This talk describes the discovery and significance of Etude (1967), a previously unknown work by media artist Nam June Paik identified by the author in the Smithsonian American Art Museum’s recently-acquired Paik archive. Composed at Bell Labs, in collaboration with engineers, and written in an early version of FORTRAN, Etude stands as one of the earliest works of digital artalthough it is not entirely clear whether Etude was, in fact, the “computer opera” that Paik mentions elsewhere in his writings, or another artwork altogether. By exploring Etude’s uncertain status, as well as the piece’s more conceptual indeterminacies—between image and code, analog and digital, and film and music—this paper demonstrates how such indefinite artifacts allow for a rethinking of the nature of the archive, cinema’s digital past, and film’s place in computational media.

See below for a Storify recap of this Digital Dialogue, including live tweets and select resources referenced by Zinman during his talk.

Gregory Zinman is an Assistant Professor in the School of Literature, Media, and Communication at Georgia Tech. Before arriving at Georgia Tech, he was an ACLS New Faculty Fellow in the Film Program at Columbia University and the scholar-in-residence at the New York Film-Makers’ Cooperative. In 2013, he was Postdoctoral Fellow at the Smithsonian American Art Museum, working on the Nam June Paik Archive. He is currently completing his first book, Handmade: The Moving Image Without Photography, which provides a theoretical and historical framework for understanding craft-based moving image practices, from painted film to new media. He is also editing, with John Hanhardt and Edith Decker-Phillips, Nam June Paik: Selected Writings (forthcoming from The MIT Press).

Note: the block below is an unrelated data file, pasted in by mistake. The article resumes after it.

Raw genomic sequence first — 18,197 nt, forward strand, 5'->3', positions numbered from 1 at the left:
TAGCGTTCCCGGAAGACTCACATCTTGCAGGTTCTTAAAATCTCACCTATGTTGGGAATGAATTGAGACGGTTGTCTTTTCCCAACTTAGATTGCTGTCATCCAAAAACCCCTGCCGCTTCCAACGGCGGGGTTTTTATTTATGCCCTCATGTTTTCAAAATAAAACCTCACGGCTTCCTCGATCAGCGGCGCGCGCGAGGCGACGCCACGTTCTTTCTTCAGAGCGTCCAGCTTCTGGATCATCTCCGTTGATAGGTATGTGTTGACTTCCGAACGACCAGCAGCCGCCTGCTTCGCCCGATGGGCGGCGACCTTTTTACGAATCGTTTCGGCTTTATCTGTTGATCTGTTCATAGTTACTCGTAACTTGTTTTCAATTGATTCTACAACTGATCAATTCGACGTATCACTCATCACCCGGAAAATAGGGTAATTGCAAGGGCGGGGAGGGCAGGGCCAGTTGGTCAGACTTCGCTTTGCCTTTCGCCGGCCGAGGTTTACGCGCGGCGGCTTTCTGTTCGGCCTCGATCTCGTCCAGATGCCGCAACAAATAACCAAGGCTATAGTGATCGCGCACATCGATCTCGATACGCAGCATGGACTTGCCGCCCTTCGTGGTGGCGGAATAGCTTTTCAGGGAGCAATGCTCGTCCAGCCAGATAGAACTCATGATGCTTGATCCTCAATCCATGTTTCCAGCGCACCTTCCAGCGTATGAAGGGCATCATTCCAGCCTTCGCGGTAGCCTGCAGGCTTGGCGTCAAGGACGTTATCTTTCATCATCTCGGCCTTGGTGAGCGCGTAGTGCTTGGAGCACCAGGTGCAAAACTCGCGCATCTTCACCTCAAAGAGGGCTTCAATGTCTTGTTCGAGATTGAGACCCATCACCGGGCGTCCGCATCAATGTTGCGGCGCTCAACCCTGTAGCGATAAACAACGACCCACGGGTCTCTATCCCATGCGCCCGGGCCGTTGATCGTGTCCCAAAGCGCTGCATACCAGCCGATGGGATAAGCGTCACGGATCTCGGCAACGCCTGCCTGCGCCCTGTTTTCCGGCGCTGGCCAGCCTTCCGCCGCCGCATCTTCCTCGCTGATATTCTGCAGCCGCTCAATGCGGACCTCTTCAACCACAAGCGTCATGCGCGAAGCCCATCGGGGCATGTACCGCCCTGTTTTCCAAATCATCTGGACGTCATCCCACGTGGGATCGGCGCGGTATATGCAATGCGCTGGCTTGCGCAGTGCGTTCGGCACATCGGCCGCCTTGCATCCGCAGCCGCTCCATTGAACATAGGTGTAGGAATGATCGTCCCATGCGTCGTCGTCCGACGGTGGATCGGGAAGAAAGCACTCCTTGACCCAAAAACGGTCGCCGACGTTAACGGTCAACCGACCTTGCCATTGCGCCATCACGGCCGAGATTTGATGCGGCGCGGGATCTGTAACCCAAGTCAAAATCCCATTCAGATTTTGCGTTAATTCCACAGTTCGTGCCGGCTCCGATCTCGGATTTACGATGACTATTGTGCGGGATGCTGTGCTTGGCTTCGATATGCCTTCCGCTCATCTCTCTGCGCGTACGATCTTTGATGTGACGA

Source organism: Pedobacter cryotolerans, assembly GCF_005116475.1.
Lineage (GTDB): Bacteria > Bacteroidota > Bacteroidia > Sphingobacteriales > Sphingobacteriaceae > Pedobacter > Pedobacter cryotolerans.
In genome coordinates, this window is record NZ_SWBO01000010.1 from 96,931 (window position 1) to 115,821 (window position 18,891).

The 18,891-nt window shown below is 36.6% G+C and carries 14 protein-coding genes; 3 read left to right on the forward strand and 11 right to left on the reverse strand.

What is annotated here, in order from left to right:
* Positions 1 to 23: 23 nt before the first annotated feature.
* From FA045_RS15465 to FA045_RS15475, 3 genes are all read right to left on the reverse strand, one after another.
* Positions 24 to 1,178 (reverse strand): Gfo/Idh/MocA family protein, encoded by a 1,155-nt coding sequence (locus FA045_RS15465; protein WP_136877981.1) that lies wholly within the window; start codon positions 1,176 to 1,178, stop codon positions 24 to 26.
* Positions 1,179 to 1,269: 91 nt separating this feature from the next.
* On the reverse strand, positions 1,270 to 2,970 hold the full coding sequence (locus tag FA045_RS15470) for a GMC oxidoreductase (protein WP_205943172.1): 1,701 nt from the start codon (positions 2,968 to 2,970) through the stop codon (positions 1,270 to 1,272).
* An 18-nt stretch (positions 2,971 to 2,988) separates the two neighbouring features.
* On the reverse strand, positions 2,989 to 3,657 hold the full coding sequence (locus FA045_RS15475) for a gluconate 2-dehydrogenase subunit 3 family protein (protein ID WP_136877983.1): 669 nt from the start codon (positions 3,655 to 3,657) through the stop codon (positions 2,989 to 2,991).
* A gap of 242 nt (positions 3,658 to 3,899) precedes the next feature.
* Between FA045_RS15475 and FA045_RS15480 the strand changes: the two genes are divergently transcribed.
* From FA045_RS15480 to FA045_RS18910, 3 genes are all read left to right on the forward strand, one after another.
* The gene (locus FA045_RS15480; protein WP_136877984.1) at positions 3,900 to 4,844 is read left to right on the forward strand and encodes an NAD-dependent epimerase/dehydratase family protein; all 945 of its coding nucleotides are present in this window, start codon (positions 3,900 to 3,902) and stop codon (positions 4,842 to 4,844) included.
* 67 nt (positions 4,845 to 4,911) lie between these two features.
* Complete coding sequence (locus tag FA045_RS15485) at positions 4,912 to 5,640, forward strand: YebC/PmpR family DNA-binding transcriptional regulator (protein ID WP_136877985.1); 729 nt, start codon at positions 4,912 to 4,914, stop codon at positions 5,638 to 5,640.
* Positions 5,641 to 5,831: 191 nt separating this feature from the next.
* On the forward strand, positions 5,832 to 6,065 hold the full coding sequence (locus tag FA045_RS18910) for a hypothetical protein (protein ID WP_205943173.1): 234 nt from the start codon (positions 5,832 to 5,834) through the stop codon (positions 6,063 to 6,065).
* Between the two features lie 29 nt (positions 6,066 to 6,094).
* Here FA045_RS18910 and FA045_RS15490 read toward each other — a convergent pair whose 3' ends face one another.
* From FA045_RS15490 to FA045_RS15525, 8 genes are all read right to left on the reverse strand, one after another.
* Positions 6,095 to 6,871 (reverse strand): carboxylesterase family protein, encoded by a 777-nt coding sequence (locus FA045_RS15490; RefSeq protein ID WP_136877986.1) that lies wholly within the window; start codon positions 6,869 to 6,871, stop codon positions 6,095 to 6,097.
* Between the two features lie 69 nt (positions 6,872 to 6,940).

Zinman’s writing on film and media has been published in The New Yorker, American Art, Film History, Animation Journal, MIRAJ, and Millennium Film Journal. His current research is supported by a fellowship from the National Endowment for the Humanities. He serves as a curatorial consultant to the Yale University Art Gallery and the Smithsonian American Art Museum, and has programmed film and media art at the Film-makers’ Co-op, the Museum of the Moving Image, Asia Society New York, and the Ann Arbor Film Festival, as well as a number of venues in Atlanta. His website,, received the 2015 award for “Best Electronic Reference Site,” from the Popular Culture Association/American Culture Association.

Zinman holds a Ph.D. from the Department of Cinema Studies at New York University, a BA in American Studies from Yale University, and a MA in Cinema Studies from NYU.

A continuously updated schedule of talks is also available on the Digital Dialogues webpage.

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All talks free and open to the public. Attendees are welcome to bring their own lunches.

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